Homebuyers have many options when buying a home today. Most don’t need the typical 20% down payment or perfect credit. We have many mortgage loan programs to help you become a homeowner sooner than you thought possible.

Conventional, FHA, USDA, and VA loans are the most common loan programs available today. Here’s how they work.

Conventional Loans

Conventional loans are non-government backed loans. They are owned by Fannie Mae or Freddie Mac and are the loans most people assume require a 20% down payment. Today, they don’t. 

Here’s how to qualify:

  • Minimum 660+ credit score
  • Minimum down payment of 3% for first-time homebuyers
  • Minimum down payment of 5% for subsequent homebuyers
  • Maximum 36% total debt ratio (your total debts shouldn’t exceed 36% of your monthly income before taxes)
  • Proof of stable income and employment for the last 2 years

Conventional loans are great for first-time or subsequent homebuyers. First-time homebuyers can put just 3% down, but subsequent homebuyers need 5% down. If you make less than a 20% down payment, you’ll pay PMI, but only until you owe less than 80% of the home’s value.

FHA Loans

FHA loans are a government-backed loan. The FHA doesn’t underwrite or fund the loans, but they guarantee them for FHA-approved lenders. Because of the guarantee, which pays lenders back of borrowers default, FHA loans have flexible guidelines.

Here’s how to qualify:

  • Minimum 580 credit score
  • Minimum down payment of 3.5% for all borrowers
  • Possibility of qualifying with a 500 – 579 score with 10% down
  • Maximum 43% total debt ratio (your total debts shouldn’t exceed 43% of your monthly income before taxes)
  • Proof of stable income and employment for the last two years
  • Proof you’ll occupy the property year-round

FHA loans are great for first-time and subsequent homebuyers. The flexible guidelines make it easier to get funding when you have less-than-perfect credit or after coming out of bankruptcy or foreclosure.

FHA loans require an upfront mortgage insurance premium of 1.75% of the loan amount and ongoing annual mortgage insurance equal to 0.85% of the outstanding principal (paid monthly).

USDA Loans

USDA loans are another government-backed loan, but for a specific set of borrowers. If your household income is less than or equal to 115% of the median income for the area AND you buy a home in a rural area according to the USDA guidelines, you may be eligible.

The USDA has flexible guidelines too including:

  • Minimum 640 credit score
  • No down payment required
  • Maximum 41% total debt ratio (your total debts shouldn’t exceed 43% of your monthly income before taxes)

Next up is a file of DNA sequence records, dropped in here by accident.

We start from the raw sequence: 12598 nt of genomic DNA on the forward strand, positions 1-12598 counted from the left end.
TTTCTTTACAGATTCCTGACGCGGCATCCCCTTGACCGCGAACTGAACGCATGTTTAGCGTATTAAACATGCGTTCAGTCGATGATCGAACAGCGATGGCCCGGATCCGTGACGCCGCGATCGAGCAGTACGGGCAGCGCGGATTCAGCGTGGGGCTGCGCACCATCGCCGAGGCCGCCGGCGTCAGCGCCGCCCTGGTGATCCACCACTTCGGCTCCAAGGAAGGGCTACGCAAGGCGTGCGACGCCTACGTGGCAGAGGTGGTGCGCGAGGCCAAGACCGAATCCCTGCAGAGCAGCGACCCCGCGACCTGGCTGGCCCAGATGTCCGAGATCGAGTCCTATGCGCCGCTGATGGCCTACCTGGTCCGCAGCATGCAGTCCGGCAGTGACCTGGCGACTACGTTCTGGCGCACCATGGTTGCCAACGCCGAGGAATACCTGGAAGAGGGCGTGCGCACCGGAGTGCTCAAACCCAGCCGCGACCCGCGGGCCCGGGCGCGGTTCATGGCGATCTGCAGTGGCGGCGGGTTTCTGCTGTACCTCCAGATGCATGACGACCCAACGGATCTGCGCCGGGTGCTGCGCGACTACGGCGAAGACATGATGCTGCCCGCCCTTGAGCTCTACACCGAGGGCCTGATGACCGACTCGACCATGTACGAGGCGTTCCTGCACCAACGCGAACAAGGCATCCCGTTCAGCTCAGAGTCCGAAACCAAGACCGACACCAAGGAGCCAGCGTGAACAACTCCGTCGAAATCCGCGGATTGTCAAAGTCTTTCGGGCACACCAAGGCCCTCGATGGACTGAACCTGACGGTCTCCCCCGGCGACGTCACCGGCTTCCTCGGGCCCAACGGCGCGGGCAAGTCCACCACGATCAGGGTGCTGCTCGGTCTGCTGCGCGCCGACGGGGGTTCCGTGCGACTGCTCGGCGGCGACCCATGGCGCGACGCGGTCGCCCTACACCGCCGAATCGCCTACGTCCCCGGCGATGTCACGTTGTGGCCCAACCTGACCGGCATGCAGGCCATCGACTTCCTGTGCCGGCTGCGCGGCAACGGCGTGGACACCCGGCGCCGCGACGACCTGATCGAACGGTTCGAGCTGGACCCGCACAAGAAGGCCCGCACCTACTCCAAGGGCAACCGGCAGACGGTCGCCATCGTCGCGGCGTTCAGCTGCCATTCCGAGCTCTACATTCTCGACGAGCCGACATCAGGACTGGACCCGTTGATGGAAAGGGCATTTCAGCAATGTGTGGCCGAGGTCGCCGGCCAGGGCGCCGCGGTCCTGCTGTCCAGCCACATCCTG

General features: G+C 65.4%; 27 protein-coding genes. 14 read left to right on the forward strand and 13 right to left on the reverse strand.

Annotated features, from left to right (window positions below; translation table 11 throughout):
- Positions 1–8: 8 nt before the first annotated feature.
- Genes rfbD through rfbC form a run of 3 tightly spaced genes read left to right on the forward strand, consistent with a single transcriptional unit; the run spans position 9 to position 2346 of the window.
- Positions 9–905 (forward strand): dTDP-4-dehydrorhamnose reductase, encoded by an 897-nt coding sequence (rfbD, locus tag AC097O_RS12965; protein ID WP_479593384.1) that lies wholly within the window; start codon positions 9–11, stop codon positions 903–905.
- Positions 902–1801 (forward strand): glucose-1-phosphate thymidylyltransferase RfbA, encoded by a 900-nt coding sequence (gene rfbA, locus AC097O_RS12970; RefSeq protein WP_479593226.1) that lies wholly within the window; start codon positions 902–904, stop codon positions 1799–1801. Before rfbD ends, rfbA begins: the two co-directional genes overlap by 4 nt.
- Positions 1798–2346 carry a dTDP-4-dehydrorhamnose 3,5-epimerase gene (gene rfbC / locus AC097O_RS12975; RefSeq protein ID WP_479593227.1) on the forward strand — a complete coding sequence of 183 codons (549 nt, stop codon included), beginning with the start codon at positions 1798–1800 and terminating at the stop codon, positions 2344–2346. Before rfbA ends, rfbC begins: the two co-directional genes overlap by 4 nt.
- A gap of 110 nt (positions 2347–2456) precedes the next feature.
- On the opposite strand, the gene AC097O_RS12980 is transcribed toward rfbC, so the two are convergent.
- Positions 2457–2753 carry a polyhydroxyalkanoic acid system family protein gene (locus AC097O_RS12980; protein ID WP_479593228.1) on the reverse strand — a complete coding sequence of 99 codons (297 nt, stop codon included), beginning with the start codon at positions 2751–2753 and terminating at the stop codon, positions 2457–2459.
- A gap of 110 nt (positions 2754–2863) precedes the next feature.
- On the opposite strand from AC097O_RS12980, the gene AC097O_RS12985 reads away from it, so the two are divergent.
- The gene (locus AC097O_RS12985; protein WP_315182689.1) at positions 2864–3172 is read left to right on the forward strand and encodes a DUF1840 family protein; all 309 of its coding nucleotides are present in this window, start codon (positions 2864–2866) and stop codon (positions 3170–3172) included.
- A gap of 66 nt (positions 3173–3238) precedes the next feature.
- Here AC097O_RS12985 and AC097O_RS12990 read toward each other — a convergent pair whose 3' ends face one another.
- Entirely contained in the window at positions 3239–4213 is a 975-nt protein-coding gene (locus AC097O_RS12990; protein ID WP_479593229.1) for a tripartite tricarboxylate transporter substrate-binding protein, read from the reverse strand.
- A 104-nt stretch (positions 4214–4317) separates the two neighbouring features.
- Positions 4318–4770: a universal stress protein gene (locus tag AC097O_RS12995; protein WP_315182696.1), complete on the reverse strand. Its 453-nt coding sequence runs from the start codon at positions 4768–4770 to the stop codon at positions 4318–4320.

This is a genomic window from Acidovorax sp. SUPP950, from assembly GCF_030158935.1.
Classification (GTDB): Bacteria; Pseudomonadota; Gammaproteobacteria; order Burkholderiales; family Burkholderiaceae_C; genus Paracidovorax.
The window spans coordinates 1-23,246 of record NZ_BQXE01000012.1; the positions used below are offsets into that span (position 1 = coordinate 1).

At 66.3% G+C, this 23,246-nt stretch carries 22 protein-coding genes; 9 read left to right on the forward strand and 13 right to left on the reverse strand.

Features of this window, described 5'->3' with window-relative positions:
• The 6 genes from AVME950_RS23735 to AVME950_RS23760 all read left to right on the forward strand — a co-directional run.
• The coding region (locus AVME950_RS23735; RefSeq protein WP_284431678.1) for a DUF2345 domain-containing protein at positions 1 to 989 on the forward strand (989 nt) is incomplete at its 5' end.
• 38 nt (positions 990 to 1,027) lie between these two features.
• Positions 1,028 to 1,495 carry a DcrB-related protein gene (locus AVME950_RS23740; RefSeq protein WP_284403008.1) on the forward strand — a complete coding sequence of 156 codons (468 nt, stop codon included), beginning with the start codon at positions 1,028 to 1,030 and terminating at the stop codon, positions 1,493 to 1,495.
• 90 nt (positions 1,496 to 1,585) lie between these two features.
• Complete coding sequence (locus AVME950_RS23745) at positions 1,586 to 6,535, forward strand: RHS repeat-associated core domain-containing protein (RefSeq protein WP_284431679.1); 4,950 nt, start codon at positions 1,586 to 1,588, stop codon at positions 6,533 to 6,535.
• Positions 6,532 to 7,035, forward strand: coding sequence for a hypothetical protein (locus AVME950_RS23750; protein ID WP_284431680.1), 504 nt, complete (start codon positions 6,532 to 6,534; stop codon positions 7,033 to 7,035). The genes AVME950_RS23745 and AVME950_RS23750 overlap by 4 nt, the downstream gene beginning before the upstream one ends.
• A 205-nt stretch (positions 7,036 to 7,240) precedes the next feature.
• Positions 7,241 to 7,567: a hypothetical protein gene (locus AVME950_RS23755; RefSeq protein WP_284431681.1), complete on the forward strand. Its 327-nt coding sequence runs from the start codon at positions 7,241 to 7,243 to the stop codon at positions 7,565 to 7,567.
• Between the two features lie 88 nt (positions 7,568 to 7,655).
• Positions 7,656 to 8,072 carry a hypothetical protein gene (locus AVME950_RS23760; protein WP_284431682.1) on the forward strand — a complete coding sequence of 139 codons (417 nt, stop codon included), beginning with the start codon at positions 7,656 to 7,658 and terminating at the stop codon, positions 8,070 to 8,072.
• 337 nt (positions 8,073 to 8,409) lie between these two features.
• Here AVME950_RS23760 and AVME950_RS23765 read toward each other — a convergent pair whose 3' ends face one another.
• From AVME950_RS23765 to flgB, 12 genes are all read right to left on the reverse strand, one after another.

• Proof of stable income and employment for the last 2 years
  • Proof you’ll occupy the property year-round

USDA loans are meant for low to moderate-income borrowers who don’t qualify for any other loan program. The lack of need for a down payment helps many first-time buyers own a home. But know that USDA loans have mortgage insurance for the life of the loan. Borrowers pay a 1% upfront funding fee and an additional 0.35% of the average principal balance yearly (on a monthly basis).

VA Loans

VA loans are the final government-backed loan, but only for veterans (or spouses of veterans who died in the line of duty). VA loans have the most flexible guidelines, helping veterans and their families buy a home.

Veterans are eligible once they serve 181 days in the military and have a discharge that’s anything but dishonorable.

The VA guidelines are flexible including:

  • Minimum 620 credit score
  • No down payment required
  • Maximum 43% – 50% debt ratio (your total debts shouldn’t exceed 43% – 50% of your monthly income before taxes)
  • Proof of stable income and employment for the last 2 years
  • Proof you’ll occupy the property year-round

Like the other government-backed loans, VA loans have an upfront funding fee, which is 2.3% of the loan amount for most borrowers. However, unlike the other government-backed loans, VA loans don’t require monthly mortgage insurance even with no down payment.

Understanding the Mortgage Loan Programs you can Choose From

Understanding all of your options when looking at mortgage loan programs is important. Look at the requirements, including the down payment requirements, interest rates, fees, and cost of the mortgage insurance.

Weigh the pros and cons of each option you’re eligible for and make the most out of your home buying options. If you need help choosing a mortgage loan program, we are happy to help you find the program that’s right for you. 

 

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